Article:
For Western blot analysis, crude cell extracts were prepared and immunoblotted as previously described (26). After transfer to a nitrocellulose membrane (Schleicher and Schuell), mouse antihemagglutinin (anti-HA) (12CA5; Roche), anti-FLAG (F1804; Sigma), anti-Ub (p4D1; Santa Cruz), or anti-yeast 3-phosphoglycerate kinase (anti-PGK) (Invitrogen) antibodies were used at 1:10,000, 1:2,000, 1:500, and 1:5,000 dilutions, respectively. Primary antibodies were detected with horseradish peroxidase-conjugated anti-mouse or anti-rabbit immunoglobulin G secondary antibody (GE Healthcare). For the glutathione S-transferase (GST) pulldown experiment, exponentially growing cells were first suspended in lysis buffer (50 mM Tris, pH 7.5, 150 mM NaCl, 0.1% Nonidet P-40) supplemented with Complete EDTA-free protease inhibitor cocktail tablets (Roche), 1 mM phenylmethylsulfonyl fluoride (PMSF), 10 mM N-ethylmaleimide, and 50 μM protease inhibitor MG-132 (Sigma). The cells were lysed by vortexing with glass beads, and cell extracts were incubated for 20 min on ice and centrifuged for 30 min at 12,000 × g. GST-tagged Bmh2 was immunoprecipitated from the lysates with glutathione (GSH)-Sepharose beads (GE Healthcare). Proteins were analyzed by immunoblotting with anti-GST (Invitrogen) or anti-FLAG antibodies.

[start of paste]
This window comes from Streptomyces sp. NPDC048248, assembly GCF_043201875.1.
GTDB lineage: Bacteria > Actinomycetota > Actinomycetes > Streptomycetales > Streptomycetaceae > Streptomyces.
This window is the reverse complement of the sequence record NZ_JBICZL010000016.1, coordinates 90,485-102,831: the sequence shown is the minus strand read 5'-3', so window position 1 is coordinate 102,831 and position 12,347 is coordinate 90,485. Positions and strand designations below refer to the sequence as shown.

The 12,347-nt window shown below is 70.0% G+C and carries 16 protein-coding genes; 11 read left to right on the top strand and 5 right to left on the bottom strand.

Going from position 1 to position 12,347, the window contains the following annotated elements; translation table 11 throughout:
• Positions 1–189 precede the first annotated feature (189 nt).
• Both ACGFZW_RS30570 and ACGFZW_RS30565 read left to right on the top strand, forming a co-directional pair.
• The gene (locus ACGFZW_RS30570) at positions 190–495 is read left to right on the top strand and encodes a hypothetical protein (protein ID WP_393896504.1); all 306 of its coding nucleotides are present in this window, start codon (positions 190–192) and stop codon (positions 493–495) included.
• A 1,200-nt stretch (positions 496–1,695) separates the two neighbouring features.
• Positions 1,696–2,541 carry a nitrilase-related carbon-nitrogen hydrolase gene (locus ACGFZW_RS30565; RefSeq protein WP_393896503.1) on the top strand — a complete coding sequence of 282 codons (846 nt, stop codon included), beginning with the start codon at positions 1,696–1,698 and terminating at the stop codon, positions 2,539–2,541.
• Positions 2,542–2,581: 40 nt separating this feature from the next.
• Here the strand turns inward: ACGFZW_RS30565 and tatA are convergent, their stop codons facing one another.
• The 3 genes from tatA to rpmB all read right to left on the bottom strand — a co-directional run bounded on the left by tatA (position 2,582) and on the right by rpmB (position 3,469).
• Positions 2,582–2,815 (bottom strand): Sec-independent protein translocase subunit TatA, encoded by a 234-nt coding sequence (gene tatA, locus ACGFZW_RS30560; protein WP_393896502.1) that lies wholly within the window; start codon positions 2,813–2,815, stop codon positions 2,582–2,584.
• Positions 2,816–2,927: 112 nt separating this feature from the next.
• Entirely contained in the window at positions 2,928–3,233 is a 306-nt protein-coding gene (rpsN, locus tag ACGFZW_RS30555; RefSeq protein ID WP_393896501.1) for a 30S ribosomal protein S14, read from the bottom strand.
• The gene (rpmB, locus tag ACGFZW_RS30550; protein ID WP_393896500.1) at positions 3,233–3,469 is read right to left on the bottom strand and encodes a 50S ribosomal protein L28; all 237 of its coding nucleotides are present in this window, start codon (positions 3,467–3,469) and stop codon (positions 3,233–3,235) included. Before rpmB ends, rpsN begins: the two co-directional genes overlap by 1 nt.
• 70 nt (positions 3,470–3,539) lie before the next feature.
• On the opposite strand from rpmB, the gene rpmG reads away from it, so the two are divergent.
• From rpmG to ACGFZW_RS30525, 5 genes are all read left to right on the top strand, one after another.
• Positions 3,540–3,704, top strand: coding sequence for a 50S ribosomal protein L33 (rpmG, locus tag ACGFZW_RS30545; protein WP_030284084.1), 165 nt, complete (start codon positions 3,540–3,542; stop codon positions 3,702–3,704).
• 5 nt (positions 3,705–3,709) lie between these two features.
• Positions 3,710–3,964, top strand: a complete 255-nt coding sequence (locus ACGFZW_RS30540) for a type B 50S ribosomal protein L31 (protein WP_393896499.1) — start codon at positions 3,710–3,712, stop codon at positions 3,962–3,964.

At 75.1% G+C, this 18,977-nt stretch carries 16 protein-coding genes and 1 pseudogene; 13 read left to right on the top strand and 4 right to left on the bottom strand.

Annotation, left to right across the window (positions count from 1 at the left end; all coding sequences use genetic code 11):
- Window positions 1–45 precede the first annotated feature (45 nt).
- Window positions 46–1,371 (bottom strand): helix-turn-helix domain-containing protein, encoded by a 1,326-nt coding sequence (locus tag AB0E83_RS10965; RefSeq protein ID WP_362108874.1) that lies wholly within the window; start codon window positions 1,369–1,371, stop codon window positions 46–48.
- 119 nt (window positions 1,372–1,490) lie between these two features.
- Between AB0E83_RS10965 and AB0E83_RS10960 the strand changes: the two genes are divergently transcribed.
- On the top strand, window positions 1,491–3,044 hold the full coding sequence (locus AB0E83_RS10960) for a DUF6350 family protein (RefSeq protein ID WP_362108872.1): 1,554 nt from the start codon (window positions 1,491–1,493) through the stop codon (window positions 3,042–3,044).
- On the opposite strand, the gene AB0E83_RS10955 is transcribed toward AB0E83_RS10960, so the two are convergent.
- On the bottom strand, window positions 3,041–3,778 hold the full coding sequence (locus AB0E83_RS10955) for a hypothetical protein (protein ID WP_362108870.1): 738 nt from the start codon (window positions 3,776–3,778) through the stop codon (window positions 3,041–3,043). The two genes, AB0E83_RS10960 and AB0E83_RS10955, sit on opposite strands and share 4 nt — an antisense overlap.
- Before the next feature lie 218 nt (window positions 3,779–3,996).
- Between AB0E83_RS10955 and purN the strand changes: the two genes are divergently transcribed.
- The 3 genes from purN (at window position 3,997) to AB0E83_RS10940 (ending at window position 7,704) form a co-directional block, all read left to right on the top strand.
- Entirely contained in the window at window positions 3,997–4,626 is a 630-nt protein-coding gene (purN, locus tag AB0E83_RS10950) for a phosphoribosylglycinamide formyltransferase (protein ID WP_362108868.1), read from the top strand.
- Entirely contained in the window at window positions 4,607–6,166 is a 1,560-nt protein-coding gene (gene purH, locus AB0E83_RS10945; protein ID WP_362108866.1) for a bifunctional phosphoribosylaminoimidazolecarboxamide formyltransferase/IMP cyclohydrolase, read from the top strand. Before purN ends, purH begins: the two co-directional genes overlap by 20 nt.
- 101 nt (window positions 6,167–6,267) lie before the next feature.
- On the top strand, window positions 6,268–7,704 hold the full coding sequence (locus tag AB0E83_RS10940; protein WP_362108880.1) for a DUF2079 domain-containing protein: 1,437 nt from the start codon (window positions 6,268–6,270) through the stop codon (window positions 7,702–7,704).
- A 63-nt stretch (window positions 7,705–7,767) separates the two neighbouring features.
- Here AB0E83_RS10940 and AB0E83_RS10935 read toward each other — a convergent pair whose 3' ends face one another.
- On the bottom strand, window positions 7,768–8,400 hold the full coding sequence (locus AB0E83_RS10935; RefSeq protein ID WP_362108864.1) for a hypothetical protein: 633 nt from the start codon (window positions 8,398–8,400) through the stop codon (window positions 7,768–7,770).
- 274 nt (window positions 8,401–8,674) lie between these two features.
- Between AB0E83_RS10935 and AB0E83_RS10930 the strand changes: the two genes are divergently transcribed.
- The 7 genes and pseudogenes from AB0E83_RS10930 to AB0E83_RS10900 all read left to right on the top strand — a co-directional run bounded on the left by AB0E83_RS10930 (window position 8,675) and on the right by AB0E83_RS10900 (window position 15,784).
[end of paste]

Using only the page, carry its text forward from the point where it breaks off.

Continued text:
Exponentially growing cells were lysed with glass beads in 10% trichloroacetic acid (TCA). Precipitates were resuspended in 200 μl buffer 1 and boiled for 5 min at 95°C. Undissolved material was removed by centrifugation at 13,000 × g for 5 min. Eight hundred microliters of immunoprecipitation (IP) buffer was added, and lysates were incubated with EZview Red anti-FLAG M2 affinity gel beads (F2426; Sigma) with gentle rotation at 4°C for 2 h. The beads were washed once with 1 ml of each of the following buffers: B2, B3, B4, and B5. IP buffer contained 50 mM Tris (pH 7.5), 2 mM EDTA, 100 mM NaCl, 1.2% Triton X-100, 0.5% bovine serum albumin (BSA), protease inhibitor cocktail (Roche Applied Science), and 20 mM N-ethylmaleimide. B1 buffer contained 2% SDS containing bromophenol blue, protease inhibitor cocktail, N-ethylmaleimide (20 mM), and 100 μM protease inhibitor MG-132 (Sigma). B2 buffer contained 50 mM Tris (pH 7.5), 2 mM EDTA, 100 mM NaCl, 1% Triton X-100, and 0.2% SDS. B3 buffer contained 50 mM Tris (pH 7.5), 2 mM EDTA, 100 mM NaCl, 0.1% Triton X-100, 0.5% SDS, and 0.5% sodium deoxycholate (DOC). B4 buffer contained 50 mM Tris (pH 7.5), 2 mM EDTA, 500 mM NaCl, and 0.1% Triton X-100. B5 contained 50 mM Tris (pH 7.5), 2 mM EDTA, and 100 mM NaCl.